Roger White, current dean of the College of Social Sciences, said this is a deliberate move to keep undergraduate studies at Loyola affordable.

“We do very well with our School of Nursing. It’s all about the mission, it’s all about community, but it’s also very profitable,” White said. “The idea here, which I’m very much involved with, is we want to try to keep the cost of undergraduate education from getting any greater than it needs to be. So by using these professional programs, which can be very profitable, we can offset the cost of education for the undergraduates.”

The move to change the college structure began with the starting of the “Transforming Loyola 2020” plan in the summer of 2014. It was during this same time that the faculty Senate formed an Ad Hoc Committee on Academic Structures that worked to produce recommendations for restructuring.

In the fall of 2014, the committee’s report became a starting point for the Provost’s Advisory Committee for University Restructuring. This committee then sent a report to the president and the provost, who made their final determination on restructuring in the spring of 2015.

Calzada said despite the massive changes to Loyola’s academic structure, students should not notice any interruption in services from the Dean’s office.

“Even though the new College of Arts and Sciences becomes official in the fall of 2016 we have been working to ensure a smooth transition,” Calzada said. “I think the new college structure in Arts and Sciences will provide our students with exciting opportunities for interdisciplinary, collaborative scholarship and will result in innovative programs. I am really looking forward to the fall and the new College of Arts and Sciences.”

Drew Brekus, economics sophomore whose major will be moving from the College of Social Sciences to the College of Arts and Sciences, does not believe that he will feel much of an effect from the changes.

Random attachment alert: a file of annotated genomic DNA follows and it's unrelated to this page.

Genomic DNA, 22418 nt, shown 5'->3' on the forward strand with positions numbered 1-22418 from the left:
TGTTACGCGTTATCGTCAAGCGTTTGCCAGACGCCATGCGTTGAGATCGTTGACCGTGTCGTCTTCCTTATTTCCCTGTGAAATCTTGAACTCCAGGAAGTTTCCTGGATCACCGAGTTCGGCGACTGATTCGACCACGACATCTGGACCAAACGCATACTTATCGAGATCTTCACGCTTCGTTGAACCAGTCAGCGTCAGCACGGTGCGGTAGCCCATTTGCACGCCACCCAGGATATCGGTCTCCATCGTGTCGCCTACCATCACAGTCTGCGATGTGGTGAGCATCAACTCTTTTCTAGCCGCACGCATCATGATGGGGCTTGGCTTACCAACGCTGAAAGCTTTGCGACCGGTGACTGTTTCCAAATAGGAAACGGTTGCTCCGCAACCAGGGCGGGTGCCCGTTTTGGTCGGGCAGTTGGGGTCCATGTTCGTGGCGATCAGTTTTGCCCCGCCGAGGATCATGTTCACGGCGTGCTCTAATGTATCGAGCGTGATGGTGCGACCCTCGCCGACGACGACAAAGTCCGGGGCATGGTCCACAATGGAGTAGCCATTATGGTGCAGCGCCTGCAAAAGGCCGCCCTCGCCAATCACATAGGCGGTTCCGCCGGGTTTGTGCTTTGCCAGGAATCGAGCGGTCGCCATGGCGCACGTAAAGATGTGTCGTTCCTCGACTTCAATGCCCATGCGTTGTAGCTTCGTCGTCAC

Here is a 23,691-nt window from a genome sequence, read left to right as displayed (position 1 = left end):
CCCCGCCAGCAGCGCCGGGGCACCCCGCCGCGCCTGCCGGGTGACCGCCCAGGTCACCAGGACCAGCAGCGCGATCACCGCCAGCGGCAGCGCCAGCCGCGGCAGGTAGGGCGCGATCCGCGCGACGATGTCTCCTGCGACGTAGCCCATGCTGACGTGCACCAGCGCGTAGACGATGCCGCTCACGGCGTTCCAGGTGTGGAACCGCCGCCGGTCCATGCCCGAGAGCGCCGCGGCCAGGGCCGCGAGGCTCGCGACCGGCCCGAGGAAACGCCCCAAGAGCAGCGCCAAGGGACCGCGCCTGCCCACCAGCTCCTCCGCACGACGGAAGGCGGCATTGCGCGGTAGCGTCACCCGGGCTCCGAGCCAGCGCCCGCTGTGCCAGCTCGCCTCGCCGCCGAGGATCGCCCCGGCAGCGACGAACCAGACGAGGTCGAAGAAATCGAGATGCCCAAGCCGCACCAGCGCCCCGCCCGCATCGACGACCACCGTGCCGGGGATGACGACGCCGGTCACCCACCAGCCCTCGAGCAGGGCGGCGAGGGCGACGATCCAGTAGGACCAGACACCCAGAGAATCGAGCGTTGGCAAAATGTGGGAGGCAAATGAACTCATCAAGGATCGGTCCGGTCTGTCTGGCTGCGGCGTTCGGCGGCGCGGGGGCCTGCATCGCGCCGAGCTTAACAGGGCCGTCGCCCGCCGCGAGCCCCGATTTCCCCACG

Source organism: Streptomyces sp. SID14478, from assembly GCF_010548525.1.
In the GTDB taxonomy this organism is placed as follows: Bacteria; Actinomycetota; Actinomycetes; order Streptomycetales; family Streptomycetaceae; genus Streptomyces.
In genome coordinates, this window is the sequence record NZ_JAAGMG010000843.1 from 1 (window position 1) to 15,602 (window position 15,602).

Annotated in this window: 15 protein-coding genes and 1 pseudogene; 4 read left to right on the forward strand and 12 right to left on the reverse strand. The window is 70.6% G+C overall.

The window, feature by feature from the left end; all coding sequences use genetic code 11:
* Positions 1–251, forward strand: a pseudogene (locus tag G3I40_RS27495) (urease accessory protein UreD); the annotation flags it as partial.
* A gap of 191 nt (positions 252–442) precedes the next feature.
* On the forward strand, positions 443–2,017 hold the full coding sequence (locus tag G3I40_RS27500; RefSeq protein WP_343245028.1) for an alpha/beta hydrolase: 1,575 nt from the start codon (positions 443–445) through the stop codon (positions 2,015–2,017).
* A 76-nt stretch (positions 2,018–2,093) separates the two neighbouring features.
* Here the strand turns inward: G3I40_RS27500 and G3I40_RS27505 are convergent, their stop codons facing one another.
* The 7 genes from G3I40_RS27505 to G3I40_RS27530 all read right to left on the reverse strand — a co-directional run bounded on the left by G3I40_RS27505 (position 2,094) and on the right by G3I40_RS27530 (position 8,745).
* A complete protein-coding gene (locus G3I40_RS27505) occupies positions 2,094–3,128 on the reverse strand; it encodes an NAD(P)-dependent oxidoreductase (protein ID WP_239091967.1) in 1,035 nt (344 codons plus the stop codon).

“I know that my DPCL is going to be the same, so I don’t really mind that it’s been moved to the College of Arts and Sciences,” Brekus said. “Loyola obviously wants to have less faculty, so they’re going to have one department head for the school. Maybe it’ll be less bureaucracy on their part.”

The creation of the College of Arts and Sciences will also be a revival of sorts. White said the university previously had a college of that name.

“After Katrina, there was a reorganization and the old College of Arts and Sciences was reorganized,” White said. “Parts of it went to form the College of Music and Fine Arts, and most of the social sciences got together with some of the more professional, graduate programs and became the College of Social Sciences.”

Seniors graduating in the spring of 2016 will be the last to graduate from the College of Social Sciences before it moves into the College of Arts and Sciences. With the merging of the College of Social Sciences with the College of Humanities and Natural Sciences, the new College of Arts and Sciences will be the largest of the colleges at Loyola, with nearly 2,000 students expected in fall of 2016. Loyola’s other existing colleges: the College of Business, the College of Law and the College of Music and Fine Arts face no structural changes.

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Loyola restructures its colleges for the fall